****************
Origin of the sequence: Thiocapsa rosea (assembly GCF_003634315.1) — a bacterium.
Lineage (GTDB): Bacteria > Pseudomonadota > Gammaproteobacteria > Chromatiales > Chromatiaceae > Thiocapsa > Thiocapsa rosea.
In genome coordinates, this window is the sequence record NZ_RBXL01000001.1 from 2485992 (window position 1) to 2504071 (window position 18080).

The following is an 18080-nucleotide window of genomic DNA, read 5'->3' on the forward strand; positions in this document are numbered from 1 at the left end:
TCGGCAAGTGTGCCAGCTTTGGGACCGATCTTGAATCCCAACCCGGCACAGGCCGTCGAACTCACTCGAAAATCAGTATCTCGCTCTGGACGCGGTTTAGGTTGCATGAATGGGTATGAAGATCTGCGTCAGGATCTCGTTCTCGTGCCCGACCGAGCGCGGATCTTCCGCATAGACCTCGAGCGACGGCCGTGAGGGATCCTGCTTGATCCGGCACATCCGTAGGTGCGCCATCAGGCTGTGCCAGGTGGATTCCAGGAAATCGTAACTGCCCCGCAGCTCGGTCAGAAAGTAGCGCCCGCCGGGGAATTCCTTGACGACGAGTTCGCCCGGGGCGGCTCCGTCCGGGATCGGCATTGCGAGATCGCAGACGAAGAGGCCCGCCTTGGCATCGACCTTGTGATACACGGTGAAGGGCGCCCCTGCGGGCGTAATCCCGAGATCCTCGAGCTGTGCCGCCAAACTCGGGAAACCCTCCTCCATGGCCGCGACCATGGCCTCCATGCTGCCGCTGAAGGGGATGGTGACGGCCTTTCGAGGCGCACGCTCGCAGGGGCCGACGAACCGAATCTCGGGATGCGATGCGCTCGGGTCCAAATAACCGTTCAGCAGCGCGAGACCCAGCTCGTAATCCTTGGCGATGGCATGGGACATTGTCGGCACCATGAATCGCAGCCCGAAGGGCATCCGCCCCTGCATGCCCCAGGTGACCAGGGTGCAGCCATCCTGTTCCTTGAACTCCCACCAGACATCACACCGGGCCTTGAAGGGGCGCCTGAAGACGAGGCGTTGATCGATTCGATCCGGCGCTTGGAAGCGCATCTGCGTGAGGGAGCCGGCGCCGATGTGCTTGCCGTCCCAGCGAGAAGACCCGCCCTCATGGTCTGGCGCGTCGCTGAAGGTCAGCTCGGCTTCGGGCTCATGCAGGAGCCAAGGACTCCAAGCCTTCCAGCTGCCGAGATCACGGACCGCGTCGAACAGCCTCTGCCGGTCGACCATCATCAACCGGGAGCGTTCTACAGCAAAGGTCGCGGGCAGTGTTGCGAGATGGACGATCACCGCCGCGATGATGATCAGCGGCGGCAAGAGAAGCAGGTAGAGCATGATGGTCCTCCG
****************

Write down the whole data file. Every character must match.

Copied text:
Origin of the sequence: Thiocapsa rosea (assembly GCF_003634315.1) — a bacterium.
Lineage (GTDB): Bacteria > Pseudomonadota > Gammaproteobacteria > Chromatiales > Chromatiaceae > Thiocapsa > Thiocapsa rosea.
In genome coordinates, this window is the sequence record NZ_RBXL01000001.1 from 2485992 (window position 1) to 2504071 (window position 18080).

The following is an 18080-nucleotide window of genomic DNA, read 5'->3' on the forward strand; positions in this document are numbered from 1 at the left end:
TCGGCAAGTGTGCCAGCTTTGGGACCGATCTTGAATCCCAACCCGGCACAGGCCGTCGAACTCACTCGAAAATCAGTATCTCGCTCTGGACGCGGTTTAGGTTGCATGAATGGGTATGAAGATCTGCGTCAGGATCTCGTTCTCGTGCCCGACCGAGCGCGGATCTTCCGCATAGACCTCGAGCGACGGCCGTGAGGGATCCTGCTTGATCCGGCACATCCGTAGGTGCGCCATCAGGCTGTGCCAGGTGGATTCCAGGAAATCGTAACTGCCCCGCAGCTCGGTCAGAAAGTAGCGCCCGCCGGGGAATTCCTTGACGACGAGTTCGCCCGGGGCGGCTCCGTCCGGGATCGGCATTGCGAGATCGCAGACGAAGAGGCCCGCCTTGGCATCGACCTTGTGATACACGGTGAAGGGCGCCCCTGCGGGCGTAATCCCGAGATCCTCGAGCTGTGCCGCCAAACTCGGGAAACCCTCCTCCATGGCCGCGACCATGGCCTCCATGCTGCCGCTGAAGGGGATGGTGACGGCCTTTCGAGGCGCACGCTCGCAGGGGCCGACGAACCGAATCTCGGGATGCGATGCGCTCGGGTCCAAATAACCGTTCAGCAGCGCGAGACCCAGCTCGTAATCCTTGGCGATGGCATGGGACATTGTCGGCACCATGAATCGCAGCCCGAAGGGCATCCGCCCCTGCATGCCCCAGGTGACCAGGGTGCAGCCATCCTGTTCCTTGAACTCCCACCAGACATCACACCGGGCCTTGAAGGGGCGCCTGAAGACGAGGCGTTGATCGATTCGATCCGGCGCTTGGAAGCGCATCTGCGTGAGGGAGCCGGCGCCGATGTGCTTGCCGTCCCAGCGAGAAGACCCGCCCTCATGGTCTGGCGCGTCGCTGAAGGTCAGCTCGGCTTCGGGCTCATGCAGGAGCCAAGGACTCCAAGCCTTCCAGCTGCCGAGATCACGGACCGCGTCGAACAGCCTCTGCCGGTCGACCATCATCAACCGGGAGCGTTCTACAGCAAAGGTCGCGGGCAGTGTTGCGAGATGGACGATCACCGCCGCGATGATGATCAGCGGCGGCAAGAGAAGCAGGTAGAGCATGATGGTCCTCCG